By Sarah Kuta, Daily Camera
Three middle school students dressed in masks to look like old men hobbled to the front of the stage at Old Main on the University of Colorado campus.
With canes in hand and wearing sombreros, the three "old men" pretended to fall down while still trying to bob their heads to the music. The students were performing La Danza de los Viejitos, or the dance of the little old men, a historic dance with origins in the Mexican state of Michoacán.
The dancing students from Lake Middle School in Denver were at CU as part of a Spanish heritage language and culture day organized by Denver Public Schools.
All over campus, 750 middle and high school students paid tribute to their Spanish and Mexican roots through poetry readings, soccer games, dance demonstrations, singing competitions and more.
"(The old men) can still dance even though they're old to show they still have pride in their Mexican heritage," said Reyna Medrano, 13, an eighth-grader and one of the "old men."
The day was a reminder to students to celebrate their cultural and linguistic history, and it also introduced many of the students for the first time to the state's flagship university in Boulder.
Diana Noonan, world languages coordinator for the district, said the students visiting Boulder are all enrolled in Spanish heritage curriculum that helps them better develop their reading, writing and speaking skills for the language that many may have grown up speaking or hear around the house from relatives.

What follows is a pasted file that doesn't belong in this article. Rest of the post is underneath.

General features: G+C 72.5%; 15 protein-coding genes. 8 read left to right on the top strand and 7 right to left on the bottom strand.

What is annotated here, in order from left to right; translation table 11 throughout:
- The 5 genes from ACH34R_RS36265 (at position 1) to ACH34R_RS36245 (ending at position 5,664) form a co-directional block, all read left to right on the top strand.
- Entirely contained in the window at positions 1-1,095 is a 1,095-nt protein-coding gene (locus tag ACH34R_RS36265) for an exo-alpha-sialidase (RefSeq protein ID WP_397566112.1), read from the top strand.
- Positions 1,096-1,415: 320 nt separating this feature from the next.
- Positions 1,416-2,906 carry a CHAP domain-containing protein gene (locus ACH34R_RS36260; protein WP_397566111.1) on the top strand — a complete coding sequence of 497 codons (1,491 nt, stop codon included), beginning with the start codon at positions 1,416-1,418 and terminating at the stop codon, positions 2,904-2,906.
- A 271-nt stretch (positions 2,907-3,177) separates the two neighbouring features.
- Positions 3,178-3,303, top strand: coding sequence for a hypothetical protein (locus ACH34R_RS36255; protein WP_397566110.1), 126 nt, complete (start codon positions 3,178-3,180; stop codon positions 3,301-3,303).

The celebratory event is in its third year and keeps growing, she said.
"This is a day that honors them and their culture and their language," Noonan said.
Outside the University Memorial Center, judges walked through rows of tables while scoring homemade pinatas, Spanish desserts and dishes and artwork made by the students.
For Freddy Mendoza, celebrating his heritage meant playing soccer with classmates on the Norlin Quad.
Freddy, 15, and a handful of other students from George Washington High School in Denver waited on the sidelines of a makeshift field to sub in for their peers.
Though it's a celebration of Spanish heritage, it's also a fun field trip as the school year winds down, he said.
"We're just bonding," he said.
The students may not realize it yet, but early exposure to CU's campus could help some of them envision college as a part of their future, said David Aragon, director for student success in CU's Office of Diversity, Equity and Community Engagement.
"It brings us a lot of satisfaction to expose middle and high school students to the university environment and to make them aware of college as an option," he said. "A lot of these students may not have ever visited a college campus, particularly a big university like CU Boulder. We know that the experience of presenting in our classrooms, performing in our theaters, sitting in our auditorium, walking the campus, hearing from college students — it'll be a meaningful educational experience for them."
Contact Camera Staff Writer Sarah Kuta at 303-473-1106 or email@example.com.
Photo at top right: Denver high school students Jose Ramirez, left, Oscar Gonzales and Humberto Varela play soccer at the Norlin Quad at the University of Colorado on Wednesday, as CU hosted Denver Public Schools students for a Spanish heritage language and culture day. (Cliff Grassmick / Daily Camera)
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